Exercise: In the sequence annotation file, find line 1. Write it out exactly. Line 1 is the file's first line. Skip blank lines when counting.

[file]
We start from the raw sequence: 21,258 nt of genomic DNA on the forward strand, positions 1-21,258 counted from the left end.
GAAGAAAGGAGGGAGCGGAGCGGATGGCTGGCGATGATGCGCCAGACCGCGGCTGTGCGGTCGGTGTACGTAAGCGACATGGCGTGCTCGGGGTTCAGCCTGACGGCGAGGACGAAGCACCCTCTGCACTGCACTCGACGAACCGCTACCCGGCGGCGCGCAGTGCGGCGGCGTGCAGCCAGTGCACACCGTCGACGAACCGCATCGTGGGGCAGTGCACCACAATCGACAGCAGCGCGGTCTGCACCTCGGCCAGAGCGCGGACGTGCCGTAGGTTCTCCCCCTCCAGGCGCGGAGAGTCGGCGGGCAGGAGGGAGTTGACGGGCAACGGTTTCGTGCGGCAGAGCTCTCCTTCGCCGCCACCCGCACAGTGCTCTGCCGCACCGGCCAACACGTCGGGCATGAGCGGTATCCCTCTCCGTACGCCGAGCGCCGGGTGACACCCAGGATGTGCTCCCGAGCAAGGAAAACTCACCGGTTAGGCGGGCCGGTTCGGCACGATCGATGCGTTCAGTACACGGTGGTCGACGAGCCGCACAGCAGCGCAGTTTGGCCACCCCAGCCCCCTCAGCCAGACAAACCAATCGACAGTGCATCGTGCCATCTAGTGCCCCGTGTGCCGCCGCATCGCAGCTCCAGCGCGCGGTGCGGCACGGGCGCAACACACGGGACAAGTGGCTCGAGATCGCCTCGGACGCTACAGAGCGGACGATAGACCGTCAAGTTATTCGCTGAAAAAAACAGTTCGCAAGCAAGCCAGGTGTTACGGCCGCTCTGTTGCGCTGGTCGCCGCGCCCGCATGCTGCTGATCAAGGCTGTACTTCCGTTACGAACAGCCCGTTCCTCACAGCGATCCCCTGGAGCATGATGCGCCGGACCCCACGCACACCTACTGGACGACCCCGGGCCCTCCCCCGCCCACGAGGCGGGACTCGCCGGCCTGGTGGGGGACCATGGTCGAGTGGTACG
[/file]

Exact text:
We start from the raw sequence: 21,258 nt of genomic DNA on the forward strand, positions 1-21,258 counted from the left end.